As a practical matter, we mark time by the movements of the sun and moon in the sky. We calibrate the days by the rotation of the earth on its axis and the years by the earth’s orbit around the sun, with the phases of the moon sometimes thrown in for good measure. If we lived on Mars, things would be more or less the same, with the days slightly shorter and years nearly twice as long and two moons to keep track of as well. Uranus is another matter entirely. The planet rotates on its axis every 17 hours but is tilted on its side, orbiting the sun every 84 years. As a result, the northern hemisphere is bathed in sunlight constantly during a summer season lasting 21 earth-years and in darkness for another 21 years during the winter. In between, day and night are determined by Uranus’ 17-hour sideways rotation on its axis.

How would you mark time if you had grown up on Uranus? A baby born in the northern hemisphere at the start of summer would be old enough to order a drink by the time the sun set. Tracking the phases of the moon – or rather moons, all 27 of them -- would be impossible during the years of uninterrupted sunlight and next to impossible to keep track of the rest of the time. Our sense of time passing, or duration, depends on the regular recurrence of certain phenomena, such as sunrises, sunsets, full moons and equinoxes, which is why most ancient civilizations had a circular conception of time.

Suppose there were no suns, moons, planets or stars in the sky. Would we have any conception of time? Certainly, we would be able to observe the passing of events, but would there be any way to measure their progress? Change and duration are not the same thing. In order for an event to have duration, we must be able to mark its passing, if only to put a stick in the ground to follow the sun’s shadow as the day advances. Otherwise, everything just happens right now, and although we might have memories of other “nows,” we would have no way to measure the distance between them.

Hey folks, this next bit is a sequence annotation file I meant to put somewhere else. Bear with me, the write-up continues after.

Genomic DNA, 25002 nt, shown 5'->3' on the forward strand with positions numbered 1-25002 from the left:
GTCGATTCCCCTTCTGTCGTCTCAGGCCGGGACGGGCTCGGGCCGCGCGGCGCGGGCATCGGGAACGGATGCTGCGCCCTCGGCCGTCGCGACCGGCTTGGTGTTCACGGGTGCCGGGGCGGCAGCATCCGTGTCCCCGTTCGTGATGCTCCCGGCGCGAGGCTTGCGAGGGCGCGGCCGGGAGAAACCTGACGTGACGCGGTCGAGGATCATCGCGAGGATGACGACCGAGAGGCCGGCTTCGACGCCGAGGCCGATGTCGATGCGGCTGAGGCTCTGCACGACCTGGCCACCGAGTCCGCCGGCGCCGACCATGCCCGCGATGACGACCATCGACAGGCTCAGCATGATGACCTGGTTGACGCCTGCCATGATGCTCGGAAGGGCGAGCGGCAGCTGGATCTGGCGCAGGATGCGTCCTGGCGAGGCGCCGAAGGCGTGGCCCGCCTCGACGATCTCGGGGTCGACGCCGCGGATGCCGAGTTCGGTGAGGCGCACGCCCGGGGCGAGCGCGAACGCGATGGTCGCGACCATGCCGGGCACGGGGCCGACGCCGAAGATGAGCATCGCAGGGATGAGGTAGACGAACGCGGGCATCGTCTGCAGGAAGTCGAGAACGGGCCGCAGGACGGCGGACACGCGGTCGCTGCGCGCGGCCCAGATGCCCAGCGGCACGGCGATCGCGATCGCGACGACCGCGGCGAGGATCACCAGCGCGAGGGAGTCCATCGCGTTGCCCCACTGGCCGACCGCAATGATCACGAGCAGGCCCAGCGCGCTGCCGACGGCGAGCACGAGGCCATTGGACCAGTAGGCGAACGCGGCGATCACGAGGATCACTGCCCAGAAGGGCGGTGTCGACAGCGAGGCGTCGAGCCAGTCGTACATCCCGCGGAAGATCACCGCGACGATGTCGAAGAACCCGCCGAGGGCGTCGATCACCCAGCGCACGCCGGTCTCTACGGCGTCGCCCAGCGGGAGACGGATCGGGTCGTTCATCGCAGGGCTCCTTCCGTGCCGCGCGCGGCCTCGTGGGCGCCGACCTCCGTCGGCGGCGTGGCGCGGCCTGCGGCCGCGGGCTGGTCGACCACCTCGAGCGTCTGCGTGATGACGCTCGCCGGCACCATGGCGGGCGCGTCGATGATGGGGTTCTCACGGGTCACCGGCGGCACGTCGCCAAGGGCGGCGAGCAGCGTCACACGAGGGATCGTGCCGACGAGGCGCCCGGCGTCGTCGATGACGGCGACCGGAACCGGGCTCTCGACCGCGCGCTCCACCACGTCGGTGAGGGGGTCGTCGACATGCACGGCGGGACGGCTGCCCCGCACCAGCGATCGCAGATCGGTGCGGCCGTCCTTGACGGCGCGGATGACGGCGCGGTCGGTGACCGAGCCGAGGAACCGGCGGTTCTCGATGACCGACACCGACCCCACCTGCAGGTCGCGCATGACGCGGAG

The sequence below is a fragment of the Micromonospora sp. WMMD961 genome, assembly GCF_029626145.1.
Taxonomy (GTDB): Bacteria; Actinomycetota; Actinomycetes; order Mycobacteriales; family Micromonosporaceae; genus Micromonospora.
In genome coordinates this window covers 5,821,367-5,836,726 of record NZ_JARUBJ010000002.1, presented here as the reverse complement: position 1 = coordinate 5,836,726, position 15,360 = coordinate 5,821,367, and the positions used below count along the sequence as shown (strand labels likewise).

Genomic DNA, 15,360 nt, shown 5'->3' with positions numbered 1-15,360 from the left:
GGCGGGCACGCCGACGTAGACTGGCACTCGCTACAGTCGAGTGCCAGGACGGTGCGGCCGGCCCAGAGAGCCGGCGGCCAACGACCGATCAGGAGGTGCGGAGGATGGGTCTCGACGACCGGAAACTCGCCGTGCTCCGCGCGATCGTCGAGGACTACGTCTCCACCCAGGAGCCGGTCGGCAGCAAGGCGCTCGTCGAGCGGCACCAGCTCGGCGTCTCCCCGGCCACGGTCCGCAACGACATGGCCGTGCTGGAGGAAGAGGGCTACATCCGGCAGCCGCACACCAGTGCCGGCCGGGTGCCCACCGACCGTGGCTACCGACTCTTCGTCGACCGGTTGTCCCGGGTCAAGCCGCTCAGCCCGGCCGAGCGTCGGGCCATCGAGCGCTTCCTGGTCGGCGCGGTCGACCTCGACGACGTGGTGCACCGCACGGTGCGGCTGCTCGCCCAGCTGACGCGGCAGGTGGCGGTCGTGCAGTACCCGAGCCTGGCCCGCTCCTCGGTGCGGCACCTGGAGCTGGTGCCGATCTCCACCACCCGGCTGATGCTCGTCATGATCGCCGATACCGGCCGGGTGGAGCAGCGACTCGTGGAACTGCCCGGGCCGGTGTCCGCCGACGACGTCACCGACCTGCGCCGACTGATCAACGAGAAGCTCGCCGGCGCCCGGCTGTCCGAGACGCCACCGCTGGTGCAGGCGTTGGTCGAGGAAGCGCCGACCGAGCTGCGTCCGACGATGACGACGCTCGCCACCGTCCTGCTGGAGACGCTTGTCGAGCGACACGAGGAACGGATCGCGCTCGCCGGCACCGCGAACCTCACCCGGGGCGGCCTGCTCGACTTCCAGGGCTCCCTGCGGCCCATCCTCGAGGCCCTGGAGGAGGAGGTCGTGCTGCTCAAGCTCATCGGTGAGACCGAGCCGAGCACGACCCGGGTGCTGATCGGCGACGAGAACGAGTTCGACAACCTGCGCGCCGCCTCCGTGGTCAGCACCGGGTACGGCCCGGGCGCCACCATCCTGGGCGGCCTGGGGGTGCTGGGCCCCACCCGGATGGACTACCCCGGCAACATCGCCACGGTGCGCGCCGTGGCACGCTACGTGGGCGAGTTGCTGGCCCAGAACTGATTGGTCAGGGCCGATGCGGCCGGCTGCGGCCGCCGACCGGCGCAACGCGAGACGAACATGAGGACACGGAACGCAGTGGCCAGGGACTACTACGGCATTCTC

While this may sound farfetched, we know there is no clock ticking on a back wall of the universe. The rooster needs the sun to come up before it can crow. Hunter-gatherer tribes had no concept of linear time apart from events, nor did they need to, because they were not farmers who had to schedule planting and harvesting based on cycles of nature. The Amazonian Amondawa tribe, which was discovered in 1986, had no words for time or increments of time, such as “month” or “year.” The Hopi language likewise has no words for time or even a grammatical structure that segments actions into past, present and future. Time for the Hopis is a purely subjective experience of things getting later.

If there is a temporal direction to the universe, it is that things get later. They go from seed to harvest, from spark to cinder, and not the other way around. But that doesn’t mean there is a clock running the whole time. Experiments have shown that subjects isolated underground without clocks quickly lose an accurate sense of time passing. Something similar happens in cases of severe retrograde amnesia, when you can no longer remember what happens from one moment to the next, and it is effectively always right now. Conversely, as I enter my eighth decade, I am continually astonished to discover that memories from long ago seem like only yesterday; indeed, I am finding that a lifetime can go by in practically no time at all.


*Schmitt’s fellow Apollo 17 astronauts, Eugene Cernan and Ron Evans, also claimed to have taken the shot, but evidence suggests Schmitt, a geologist by training, was most likely the photographer.